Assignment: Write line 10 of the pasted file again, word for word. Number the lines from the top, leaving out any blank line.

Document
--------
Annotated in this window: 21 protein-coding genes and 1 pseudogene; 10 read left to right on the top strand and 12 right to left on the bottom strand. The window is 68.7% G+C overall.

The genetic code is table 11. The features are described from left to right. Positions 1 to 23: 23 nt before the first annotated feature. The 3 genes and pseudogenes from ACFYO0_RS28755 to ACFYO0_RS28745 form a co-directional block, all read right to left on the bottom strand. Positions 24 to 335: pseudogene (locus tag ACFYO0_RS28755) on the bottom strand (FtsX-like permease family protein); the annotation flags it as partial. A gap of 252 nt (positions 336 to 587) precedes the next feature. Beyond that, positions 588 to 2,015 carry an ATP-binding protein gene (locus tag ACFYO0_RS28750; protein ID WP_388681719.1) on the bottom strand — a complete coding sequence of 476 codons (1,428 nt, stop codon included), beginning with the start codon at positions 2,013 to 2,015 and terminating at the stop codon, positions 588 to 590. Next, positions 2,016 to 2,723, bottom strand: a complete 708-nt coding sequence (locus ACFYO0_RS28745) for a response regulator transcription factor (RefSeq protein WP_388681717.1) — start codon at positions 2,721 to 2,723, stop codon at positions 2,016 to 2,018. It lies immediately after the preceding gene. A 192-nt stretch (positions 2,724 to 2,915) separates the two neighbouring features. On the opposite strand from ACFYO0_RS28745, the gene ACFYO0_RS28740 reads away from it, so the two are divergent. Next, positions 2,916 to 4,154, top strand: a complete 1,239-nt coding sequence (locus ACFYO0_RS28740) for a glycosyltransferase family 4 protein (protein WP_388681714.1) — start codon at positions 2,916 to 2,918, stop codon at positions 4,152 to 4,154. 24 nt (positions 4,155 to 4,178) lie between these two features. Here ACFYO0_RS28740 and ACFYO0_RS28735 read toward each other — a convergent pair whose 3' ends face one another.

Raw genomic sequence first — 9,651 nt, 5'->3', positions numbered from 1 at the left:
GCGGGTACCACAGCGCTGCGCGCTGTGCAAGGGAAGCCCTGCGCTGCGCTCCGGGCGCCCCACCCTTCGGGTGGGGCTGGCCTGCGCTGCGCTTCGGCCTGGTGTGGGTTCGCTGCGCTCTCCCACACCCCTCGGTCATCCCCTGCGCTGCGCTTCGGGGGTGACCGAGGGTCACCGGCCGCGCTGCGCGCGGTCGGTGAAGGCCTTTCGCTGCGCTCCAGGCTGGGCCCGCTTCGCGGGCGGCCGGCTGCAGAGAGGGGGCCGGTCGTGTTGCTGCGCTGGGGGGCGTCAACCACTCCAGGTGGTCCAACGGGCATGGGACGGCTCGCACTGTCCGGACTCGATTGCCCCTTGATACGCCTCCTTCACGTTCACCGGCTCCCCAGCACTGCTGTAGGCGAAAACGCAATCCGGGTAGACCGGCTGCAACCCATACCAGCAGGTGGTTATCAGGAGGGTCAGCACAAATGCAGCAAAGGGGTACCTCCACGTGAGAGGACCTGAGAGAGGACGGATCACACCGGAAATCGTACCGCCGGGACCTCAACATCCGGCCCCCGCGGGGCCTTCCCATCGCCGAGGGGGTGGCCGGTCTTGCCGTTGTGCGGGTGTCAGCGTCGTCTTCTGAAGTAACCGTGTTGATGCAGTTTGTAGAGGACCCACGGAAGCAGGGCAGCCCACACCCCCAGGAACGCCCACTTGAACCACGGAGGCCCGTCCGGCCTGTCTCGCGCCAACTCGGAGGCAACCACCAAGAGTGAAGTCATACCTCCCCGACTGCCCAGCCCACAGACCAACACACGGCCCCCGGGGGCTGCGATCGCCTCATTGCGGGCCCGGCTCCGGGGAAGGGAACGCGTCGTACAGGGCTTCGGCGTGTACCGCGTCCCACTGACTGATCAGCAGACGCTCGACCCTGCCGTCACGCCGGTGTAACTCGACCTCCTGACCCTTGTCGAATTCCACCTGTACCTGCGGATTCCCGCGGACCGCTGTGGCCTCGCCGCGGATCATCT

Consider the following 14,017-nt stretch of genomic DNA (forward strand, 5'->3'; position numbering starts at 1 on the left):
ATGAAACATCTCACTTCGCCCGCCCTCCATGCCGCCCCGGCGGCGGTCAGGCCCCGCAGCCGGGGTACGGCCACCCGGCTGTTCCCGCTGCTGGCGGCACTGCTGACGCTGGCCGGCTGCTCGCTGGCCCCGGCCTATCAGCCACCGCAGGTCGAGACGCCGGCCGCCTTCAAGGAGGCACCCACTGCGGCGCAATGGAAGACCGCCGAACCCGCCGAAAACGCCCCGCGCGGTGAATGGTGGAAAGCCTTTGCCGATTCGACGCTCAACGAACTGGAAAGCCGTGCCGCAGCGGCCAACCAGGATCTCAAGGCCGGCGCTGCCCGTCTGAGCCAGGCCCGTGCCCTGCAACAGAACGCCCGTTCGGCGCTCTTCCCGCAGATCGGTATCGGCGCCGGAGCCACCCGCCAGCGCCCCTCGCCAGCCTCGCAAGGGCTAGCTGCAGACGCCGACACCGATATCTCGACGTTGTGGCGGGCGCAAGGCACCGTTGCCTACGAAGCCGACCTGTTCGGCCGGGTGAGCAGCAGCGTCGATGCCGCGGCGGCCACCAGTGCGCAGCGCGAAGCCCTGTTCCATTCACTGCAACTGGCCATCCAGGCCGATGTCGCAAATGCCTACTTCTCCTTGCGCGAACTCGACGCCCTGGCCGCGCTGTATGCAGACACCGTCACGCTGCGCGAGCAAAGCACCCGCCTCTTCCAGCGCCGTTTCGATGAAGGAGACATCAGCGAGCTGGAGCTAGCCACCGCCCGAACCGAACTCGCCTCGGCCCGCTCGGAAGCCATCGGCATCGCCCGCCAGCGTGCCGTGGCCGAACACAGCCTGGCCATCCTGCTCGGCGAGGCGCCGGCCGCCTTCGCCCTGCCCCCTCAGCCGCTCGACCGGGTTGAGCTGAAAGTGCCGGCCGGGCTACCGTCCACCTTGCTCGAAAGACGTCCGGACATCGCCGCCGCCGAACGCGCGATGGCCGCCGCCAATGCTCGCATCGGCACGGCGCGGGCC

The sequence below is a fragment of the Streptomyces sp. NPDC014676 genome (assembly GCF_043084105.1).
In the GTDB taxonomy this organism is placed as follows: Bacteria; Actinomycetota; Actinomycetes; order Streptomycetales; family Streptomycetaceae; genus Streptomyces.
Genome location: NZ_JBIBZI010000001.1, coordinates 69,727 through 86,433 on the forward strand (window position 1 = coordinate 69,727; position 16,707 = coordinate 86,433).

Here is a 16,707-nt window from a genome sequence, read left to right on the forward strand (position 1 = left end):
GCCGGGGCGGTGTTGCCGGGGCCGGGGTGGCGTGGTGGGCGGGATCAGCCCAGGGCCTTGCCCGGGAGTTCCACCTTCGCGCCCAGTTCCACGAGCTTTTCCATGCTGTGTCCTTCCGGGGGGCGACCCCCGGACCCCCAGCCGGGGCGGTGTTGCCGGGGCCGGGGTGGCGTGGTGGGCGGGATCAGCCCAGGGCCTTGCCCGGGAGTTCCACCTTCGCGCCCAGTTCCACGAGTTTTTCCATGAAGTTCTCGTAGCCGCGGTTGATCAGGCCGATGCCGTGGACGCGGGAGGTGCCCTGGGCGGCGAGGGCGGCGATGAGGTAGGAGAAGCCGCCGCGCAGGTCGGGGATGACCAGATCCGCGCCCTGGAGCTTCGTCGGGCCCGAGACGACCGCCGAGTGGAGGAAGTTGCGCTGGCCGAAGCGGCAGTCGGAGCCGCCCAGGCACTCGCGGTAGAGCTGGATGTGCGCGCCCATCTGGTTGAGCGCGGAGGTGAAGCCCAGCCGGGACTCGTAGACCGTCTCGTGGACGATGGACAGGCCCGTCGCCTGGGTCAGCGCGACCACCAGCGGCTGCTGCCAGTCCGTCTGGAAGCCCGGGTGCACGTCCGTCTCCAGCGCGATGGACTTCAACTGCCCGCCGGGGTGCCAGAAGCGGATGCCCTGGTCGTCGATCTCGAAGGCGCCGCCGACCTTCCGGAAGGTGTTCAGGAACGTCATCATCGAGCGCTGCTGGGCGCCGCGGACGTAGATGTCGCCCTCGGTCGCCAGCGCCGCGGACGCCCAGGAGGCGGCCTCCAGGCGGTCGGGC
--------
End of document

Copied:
Here is a 16,707-nt window from a genome sequence, read left to right on the forward strand (position 1 = left end):